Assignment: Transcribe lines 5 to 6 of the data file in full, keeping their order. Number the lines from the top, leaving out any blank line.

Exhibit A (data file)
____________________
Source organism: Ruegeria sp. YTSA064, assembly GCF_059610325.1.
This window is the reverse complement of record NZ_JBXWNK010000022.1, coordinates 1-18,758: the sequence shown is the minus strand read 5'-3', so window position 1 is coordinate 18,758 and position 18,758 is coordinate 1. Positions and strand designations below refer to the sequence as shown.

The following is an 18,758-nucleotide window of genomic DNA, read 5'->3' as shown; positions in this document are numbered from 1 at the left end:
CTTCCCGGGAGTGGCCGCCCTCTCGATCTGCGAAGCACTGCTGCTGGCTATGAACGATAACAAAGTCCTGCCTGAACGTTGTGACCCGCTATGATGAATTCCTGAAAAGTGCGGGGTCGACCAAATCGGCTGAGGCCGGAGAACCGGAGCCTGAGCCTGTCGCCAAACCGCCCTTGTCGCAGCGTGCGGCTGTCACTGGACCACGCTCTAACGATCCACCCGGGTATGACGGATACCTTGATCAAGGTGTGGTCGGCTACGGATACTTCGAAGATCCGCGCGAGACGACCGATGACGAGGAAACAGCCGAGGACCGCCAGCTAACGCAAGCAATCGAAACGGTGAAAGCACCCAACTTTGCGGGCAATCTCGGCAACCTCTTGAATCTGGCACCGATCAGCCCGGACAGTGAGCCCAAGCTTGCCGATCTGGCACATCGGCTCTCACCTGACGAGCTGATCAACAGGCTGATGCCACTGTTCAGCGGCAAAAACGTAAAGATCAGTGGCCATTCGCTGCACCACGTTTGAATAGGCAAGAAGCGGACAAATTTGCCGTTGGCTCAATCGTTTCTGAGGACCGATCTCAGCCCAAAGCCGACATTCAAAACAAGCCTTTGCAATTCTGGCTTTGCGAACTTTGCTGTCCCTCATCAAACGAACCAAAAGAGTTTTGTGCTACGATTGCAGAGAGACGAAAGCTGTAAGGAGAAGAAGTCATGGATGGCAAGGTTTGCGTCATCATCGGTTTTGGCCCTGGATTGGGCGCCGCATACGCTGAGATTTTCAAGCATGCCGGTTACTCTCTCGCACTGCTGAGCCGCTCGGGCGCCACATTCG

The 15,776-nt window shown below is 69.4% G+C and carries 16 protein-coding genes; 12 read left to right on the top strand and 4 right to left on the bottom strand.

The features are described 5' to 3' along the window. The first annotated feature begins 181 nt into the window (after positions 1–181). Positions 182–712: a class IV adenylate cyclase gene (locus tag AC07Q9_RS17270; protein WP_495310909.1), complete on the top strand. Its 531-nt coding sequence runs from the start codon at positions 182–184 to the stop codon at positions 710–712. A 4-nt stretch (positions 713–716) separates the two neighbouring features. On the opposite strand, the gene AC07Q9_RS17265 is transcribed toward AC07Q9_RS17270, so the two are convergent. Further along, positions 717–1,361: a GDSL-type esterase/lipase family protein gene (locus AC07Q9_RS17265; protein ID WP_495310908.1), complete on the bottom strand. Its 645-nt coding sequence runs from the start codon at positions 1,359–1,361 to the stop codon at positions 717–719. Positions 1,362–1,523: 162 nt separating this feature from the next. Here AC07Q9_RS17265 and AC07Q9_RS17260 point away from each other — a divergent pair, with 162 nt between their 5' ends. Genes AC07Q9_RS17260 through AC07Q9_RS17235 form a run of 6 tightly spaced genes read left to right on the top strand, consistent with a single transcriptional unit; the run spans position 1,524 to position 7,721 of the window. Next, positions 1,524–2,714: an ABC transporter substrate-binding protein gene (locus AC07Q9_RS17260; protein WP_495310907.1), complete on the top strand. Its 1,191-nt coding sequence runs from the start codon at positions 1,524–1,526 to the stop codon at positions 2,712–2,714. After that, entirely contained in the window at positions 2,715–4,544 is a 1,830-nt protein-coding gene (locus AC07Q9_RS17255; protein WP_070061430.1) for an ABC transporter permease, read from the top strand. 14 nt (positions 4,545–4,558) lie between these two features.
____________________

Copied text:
The 15,776-nt window shown below is 69.4% G+C and carries 16 protein-coding genes; 12 read left to right on the top strand and 4 right to left on the bottom strand.

The features are described 5' to 3' along the window. The first annotated feature begins 181 nt into the window (after positions 1–181). Positions 182–712: a class IV adenylate cyclase gene (locus tag AC07Q9_RS17270; protein WP_495310909.1), complete on the top strand. Its 531-nt coding sequence runs from the start codon at positions 182–184 to the stop codon at positions 710–712. A 4-nt stretch (positions 713–716) separates the two neighbouring features. On the opposite strand, the gene AC07Q9_RS17265 is transcribed toward AC07Q9_RS17270, so the two are convergent. Further along, positions 717–1,361: a GDSL-type esterase/lipase family protein gene (locus AC07Q9_RS17265; protein ID WP_495310908.1), complete on the bottom strand. Its 645-nt coding sequence runs from the start codon at positions 1,359–1,361 to the stop codon at positions 717–719. Positions 1,362–1,523: 162 nt separating this feature from the next. Here AC07Q9_RS17265 and AC07Q9_RS17260 point away from each other — a divergent pair, with 162 nt between their 5' ends. Genes AC07Q9_RS17260 through AC07Q9_RS17235 form a run of 6 tightly spaced genes read left to right on the top strand, consistent with a single transcriptional unit; the run spans position 1,524 to position 7,721 of the window. Next, positions 1,524–2,714: an ABC transporter substrate-binding protein gene (locus AC07Q9_RS17260; protein WP_495310907.1), complete on the top strand. Its 1,191-nt coding sequence runs from the start codon at positions 1,524–1,526 to the stop codon at positions 2,712–2,714. After that, entirely contained in the window at positions 2,715–4,544 is a 1,830-nt protein-coding gene (locus AC07Q9_RS17255; protein WP_070061430.1) for an ABC transporter permease, read from the top strand. 14 nt (positions 4,545–4,558) lie between these two features.